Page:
Tipping points: how close is the world to a climate calamity domino effect?

“We have a choice about the speed of sea-level rise.” The Eco-Business Podcast talks to climate scientist Professor Ben Horton about how close the world is to reaching crucial climate tipping points, and what can be done to stop runaway climate change.

Melting ice sheets. Dying coral reefs. The Amazon turning into savannah. These are known as tipping points, when an ecosystem is pushed to the brink by rising global temperatures, and a domino effect of climate disaster ensues.

Once tipping points are reached, it is much harder to prevent climate events spiraling out of control — even if global warming is kept at bay by keeping a lid on emissions.

Tipping points have long worried climate scientists, but recent studies have shown that some of these irreversible changes could happen sooner than expected. Some have started already. Rising temperatures are causing the melting of Arctic permafrost, which releases methane as it melts. Methane is a powerful greenhouse gas that causes further heating.

The Intergovernmental Panel on Climate Change’s most recent report warned that the planet has passed some crucial tipping points, and this will make adapting to climate change harder. The report warned: “Life on Earth can recover from a drastic climate shift by evolving into new species and creating new ecosystems. Humans cannot.”

Singapore cannot survive 5 metres of sea-level rise. It will drown like a modern-day Atlantis.

Professor Benjamin Horton, director, Earth Observatory of Singapore

Professor Benjamin Horton, Earth Observatory of Singapore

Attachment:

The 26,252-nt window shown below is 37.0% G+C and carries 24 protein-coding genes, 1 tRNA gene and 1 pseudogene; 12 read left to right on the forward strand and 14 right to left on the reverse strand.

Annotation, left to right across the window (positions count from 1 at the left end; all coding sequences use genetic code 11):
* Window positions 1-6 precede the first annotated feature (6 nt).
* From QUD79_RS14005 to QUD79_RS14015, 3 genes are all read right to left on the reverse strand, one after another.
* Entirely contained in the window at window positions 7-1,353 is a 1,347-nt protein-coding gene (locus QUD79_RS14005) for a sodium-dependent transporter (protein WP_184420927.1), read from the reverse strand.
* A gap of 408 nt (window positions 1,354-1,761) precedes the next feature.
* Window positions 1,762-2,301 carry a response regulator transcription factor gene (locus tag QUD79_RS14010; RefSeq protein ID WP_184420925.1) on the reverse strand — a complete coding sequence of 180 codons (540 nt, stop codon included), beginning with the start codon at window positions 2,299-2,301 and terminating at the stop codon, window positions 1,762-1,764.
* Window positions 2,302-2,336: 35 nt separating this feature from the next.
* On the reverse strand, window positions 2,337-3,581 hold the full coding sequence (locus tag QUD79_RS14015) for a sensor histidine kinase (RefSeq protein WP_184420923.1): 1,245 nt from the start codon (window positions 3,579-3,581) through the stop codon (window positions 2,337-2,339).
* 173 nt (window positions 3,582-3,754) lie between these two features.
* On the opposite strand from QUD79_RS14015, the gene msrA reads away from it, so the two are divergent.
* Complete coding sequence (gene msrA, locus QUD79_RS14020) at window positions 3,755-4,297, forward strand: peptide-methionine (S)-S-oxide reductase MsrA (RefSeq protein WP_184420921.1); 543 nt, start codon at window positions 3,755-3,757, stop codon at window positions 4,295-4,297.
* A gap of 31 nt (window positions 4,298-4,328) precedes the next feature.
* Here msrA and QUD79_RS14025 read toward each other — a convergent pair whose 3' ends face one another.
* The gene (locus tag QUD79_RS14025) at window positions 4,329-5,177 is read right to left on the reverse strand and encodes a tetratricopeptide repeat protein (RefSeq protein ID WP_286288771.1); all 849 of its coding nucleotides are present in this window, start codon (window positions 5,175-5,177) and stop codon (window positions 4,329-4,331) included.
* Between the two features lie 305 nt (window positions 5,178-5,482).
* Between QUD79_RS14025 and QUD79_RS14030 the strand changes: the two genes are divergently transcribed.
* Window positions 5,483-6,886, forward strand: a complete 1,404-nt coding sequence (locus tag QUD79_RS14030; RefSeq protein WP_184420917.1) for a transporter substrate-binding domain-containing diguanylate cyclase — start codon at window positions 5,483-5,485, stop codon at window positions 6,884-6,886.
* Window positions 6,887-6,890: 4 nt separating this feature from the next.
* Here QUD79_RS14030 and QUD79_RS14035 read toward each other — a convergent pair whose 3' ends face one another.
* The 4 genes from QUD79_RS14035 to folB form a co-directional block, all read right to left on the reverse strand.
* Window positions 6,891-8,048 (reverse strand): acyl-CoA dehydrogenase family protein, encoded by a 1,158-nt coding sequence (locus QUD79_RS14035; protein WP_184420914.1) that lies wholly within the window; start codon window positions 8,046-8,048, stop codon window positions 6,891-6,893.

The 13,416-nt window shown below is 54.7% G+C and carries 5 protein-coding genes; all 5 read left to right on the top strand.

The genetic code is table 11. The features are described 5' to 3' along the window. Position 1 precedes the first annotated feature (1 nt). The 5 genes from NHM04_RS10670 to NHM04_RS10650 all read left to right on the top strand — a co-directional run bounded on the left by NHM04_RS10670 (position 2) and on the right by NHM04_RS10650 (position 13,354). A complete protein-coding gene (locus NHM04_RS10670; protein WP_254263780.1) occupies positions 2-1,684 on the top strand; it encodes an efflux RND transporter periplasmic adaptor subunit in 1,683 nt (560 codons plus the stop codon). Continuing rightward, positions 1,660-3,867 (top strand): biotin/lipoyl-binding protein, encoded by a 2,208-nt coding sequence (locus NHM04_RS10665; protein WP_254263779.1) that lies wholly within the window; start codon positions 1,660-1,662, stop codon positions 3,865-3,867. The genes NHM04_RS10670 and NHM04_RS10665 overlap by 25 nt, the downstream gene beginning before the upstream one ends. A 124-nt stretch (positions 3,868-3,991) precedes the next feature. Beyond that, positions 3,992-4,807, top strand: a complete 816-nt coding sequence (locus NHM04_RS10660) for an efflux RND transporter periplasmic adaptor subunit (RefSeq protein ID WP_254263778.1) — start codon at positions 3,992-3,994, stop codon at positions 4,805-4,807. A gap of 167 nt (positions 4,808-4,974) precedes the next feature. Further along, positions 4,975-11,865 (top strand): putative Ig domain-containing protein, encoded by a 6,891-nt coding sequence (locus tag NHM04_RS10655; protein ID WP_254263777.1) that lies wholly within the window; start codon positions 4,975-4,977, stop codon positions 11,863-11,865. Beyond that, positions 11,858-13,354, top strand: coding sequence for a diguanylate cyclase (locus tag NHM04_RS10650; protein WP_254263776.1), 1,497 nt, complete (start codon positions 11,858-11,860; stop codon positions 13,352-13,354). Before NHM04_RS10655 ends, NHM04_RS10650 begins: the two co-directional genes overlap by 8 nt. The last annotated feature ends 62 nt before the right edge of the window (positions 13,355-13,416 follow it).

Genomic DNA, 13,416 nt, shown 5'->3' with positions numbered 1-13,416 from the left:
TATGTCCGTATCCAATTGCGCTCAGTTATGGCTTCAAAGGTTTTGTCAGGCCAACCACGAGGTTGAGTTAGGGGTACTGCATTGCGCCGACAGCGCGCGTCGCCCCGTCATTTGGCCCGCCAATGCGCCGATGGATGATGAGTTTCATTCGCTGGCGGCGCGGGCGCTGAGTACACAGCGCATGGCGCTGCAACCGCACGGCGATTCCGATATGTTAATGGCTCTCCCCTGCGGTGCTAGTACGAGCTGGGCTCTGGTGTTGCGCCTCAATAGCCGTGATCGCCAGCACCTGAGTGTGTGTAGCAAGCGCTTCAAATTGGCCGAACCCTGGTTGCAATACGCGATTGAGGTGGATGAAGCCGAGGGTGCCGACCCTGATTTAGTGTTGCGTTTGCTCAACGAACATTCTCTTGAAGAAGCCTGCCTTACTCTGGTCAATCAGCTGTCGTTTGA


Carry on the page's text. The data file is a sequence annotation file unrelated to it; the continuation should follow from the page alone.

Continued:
Professor Benjamin Horton, Earth Observatory of Singapore. Image: NTU

Joining the Eco-Business podcast to talk about tipping points is Professor Benjamin Horton, director of the Earth Observatory of Singapore, and a professor at the Asian School of the Environment and Nanyang Technological University (NTU).

The Briton recently travelled to the Arctic to study the effects of global warming on the North Pole’s ice sheets, and to understand how the melting ice could impact sea-level rise in Singapore.

“Last summer it was warmer in Svalbard [in the North Pole] than in Singapore. That shows you how crazy the climate is,” he says.

“If we go beyond two degrees [above pre-industrial levels], we will start to invoke processes that can cause catastrophic sea level rise.”

“If all of Greenland was to melt, sea-levels could rise by seven metres. If all of Antarctica melted, they could rise by 60 metres,” he warns. 

“We know we have to adapt. But we have a choice about how fast it’s [sea-level rise] going to get,” says Horton

Tune in as we talk about:

  • What are the scariest tipping points?
  • What happens when Arctic ice disappears?
  • Climate impacts on Indigenous people
  • How much will sea-level rise vary by?
  • Nature-based solutions and tipping points
  • The need for a price on carbon

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